Certain biblical texts seem not so ambiguous and paint a portrait of eternal torment, whether physical or spiritual, primarily because this is what we have historically been taught to believe. Matthew's gospel alone seems pretty clear that on the Day of Judgment, the angels will separate the good from the bad (the wheat and the weeds, and the fishes in the net), and the bad will be thrown into the "fiery furnace where there will be weeping and gnashing of teeth" (read, "torment"). This text, however, does not say "eternally". In fact in Matthew 5 Jesus warns that we must make peace before we are taken before the judge and handed over to the jailer in whose custody we will remain "until the last penny is paid" (5:26), a statement which seems to suggest a day of release, a finite period of time.

The prophet Malachi speaks of a "refiner's fire" by which purification for Israel will become necessary not for Israel's sake but for the sake of the Lord's Covenant with David, for He promises through the prophet that the "children of Jacob shall not be consumed", presumably by that same fire. Now if it is true that the Lord "does not change", as stated in Malachi 3:6, then we might reasonably assume this "refiner's fire" could be the same "fiery furnace" spoken of by Jesus in Matthew; that is, if we are still talking about the same God who "does not change".

It could easily be argued, and in fact it has, that Malachi and the other prophets are speaking to Israel in Exile and not to future Christians and that by the judgment that is the Exile, Israel will be purified and made worthy to stand before the Lord and "bring offerings before the Lord" (3:2-6). It is not to the Lord's credit that New Testament theology might suggest that this sense of restoration is exclusive only to the Old Testament and/or only to Israel, for such a contention would suggest that Jesus' entire life, including His Crucifixion, will all have been in vain.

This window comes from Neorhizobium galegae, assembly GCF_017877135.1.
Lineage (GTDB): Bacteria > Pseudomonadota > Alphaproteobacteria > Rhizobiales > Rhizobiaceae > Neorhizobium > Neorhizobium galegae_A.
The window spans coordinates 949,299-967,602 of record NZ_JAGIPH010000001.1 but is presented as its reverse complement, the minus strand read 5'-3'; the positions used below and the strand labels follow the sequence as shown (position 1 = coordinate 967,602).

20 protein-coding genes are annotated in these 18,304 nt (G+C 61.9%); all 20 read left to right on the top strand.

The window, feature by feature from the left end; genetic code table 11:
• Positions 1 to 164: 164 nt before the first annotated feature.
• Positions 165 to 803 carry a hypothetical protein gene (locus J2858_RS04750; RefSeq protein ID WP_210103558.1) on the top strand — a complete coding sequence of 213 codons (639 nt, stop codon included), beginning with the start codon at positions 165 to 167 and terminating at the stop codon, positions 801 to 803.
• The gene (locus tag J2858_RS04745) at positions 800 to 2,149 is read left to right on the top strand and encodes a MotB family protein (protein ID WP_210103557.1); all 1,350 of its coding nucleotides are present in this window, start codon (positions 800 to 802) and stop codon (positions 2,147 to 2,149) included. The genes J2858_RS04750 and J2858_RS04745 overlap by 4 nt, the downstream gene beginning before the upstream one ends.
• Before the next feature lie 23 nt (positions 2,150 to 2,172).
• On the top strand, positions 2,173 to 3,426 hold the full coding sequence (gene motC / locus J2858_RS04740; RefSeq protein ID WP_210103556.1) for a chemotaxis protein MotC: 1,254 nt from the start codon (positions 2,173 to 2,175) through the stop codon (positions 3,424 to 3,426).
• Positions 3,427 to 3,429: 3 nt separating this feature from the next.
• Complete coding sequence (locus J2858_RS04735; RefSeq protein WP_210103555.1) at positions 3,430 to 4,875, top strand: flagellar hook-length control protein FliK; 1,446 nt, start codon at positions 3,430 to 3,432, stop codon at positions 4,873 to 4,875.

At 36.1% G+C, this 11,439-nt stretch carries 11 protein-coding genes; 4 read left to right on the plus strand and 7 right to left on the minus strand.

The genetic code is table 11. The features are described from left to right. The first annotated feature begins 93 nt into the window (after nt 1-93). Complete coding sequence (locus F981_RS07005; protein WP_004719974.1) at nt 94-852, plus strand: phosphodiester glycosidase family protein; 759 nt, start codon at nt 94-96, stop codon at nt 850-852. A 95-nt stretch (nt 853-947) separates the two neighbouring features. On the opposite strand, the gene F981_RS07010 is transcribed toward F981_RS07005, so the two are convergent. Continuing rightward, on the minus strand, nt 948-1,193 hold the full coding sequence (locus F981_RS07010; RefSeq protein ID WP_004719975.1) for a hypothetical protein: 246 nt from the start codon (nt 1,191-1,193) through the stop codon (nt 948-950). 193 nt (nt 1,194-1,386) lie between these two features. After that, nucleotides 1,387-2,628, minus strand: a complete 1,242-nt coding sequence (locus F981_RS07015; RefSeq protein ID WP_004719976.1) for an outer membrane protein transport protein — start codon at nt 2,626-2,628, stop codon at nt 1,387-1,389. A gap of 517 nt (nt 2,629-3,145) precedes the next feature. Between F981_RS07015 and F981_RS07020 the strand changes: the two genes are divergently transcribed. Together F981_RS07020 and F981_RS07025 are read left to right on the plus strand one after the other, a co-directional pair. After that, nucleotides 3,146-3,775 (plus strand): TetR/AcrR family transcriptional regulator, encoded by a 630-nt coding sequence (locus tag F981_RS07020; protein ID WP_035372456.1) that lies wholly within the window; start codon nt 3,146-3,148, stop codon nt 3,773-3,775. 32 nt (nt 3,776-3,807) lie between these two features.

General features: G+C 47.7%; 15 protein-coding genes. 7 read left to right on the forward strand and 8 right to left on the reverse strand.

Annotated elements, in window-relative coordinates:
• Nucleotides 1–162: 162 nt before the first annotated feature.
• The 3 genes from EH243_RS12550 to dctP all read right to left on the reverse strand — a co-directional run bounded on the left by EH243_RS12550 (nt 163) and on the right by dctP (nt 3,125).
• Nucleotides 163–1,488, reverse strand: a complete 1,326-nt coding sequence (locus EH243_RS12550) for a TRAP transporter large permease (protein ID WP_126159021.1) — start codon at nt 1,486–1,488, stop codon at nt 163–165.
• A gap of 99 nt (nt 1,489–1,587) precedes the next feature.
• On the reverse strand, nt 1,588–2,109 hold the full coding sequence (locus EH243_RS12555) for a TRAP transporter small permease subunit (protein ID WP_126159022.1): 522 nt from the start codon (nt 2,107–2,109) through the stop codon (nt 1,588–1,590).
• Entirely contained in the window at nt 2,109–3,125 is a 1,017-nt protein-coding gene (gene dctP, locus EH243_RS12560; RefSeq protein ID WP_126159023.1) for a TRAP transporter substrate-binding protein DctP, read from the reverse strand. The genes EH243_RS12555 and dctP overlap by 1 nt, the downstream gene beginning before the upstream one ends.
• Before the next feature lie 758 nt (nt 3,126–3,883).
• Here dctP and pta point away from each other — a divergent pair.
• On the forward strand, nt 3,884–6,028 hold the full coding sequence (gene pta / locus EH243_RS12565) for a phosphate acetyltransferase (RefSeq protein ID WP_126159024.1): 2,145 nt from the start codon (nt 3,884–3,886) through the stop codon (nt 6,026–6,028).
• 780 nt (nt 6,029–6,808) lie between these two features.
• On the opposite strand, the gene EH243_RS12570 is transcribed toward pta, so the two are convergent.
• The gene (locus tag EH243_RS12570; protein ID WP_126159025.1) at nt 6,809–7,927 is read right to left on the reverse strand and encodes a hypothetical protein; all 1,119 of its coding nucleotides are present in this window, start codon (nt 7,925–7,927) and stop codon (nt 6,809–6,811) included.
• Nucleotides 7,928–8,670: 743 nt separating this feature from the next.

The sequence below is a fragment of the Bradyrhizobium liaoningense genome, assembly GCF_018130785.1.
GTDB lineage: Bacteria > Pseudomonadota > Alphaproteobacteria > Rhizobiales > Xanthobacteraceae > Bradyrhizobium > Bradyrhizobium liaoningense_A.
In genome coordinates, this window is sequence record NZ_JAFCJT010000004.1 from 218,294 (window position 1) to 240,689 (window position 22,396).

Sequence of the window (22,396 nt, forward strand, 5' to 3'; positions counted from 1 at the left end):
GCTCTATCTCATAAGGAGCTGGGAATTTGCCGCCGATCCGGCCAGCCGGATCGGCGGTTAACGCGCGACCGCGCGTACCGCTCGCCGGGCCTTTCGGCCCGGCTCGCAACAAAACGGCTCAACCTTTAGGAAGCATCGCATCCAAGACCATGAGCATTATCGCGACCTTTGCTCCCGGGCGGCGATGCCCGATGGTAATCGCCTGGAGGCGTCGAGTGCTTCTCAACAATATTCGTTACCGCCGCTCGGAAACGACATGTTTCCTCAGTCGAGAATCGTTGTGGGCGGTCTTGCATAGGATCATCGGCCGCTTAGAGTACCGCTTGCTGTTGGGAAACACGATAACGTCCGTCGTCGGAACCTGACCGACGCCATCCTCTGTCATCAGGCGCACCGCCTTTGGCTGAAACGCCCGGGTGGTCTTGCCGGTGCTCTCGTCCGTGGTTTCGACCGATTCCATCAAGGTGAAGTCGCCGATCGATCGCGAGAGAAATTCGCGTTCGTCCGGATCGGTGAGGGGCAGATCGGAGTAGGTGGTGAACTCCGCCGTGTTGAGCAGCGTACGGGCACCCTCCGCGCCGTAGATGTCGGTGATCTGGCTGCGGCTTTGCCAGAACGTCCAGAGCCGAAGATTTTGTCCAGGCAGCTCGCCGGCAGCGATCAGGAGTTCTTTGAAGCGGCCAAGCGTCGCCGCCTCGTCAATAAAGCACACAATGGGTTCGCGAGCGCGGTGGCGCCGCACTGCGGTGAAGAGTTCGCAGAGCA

Another point to consider is what is written in 1 Peter 3:18-20: "For Christ also suffered once for sins, the Righteous for the unrighteous, that He might bring us to God, being put to death in the flesh but made alive in the Spirit, in which He went and proclaimed to the spirits in prison because they formerly did not obey when God's patience waited in the days of Noah while the ark was bring prepared, to which a few, that is, eight persons, were brought safely through water."

This passage suggests these "eight persons" were spared the judgment, the "fiery furnace" that the "spirits in prison" were - or are - currently subjected to. Paying "the last penny" and to stay until it is "paid in full". We only assume these imprisoned spirits had outright rejected the Word of the Lord even though clearly they were involved in evil acts, but it is unfair to judge them based on a standard they were unaware of.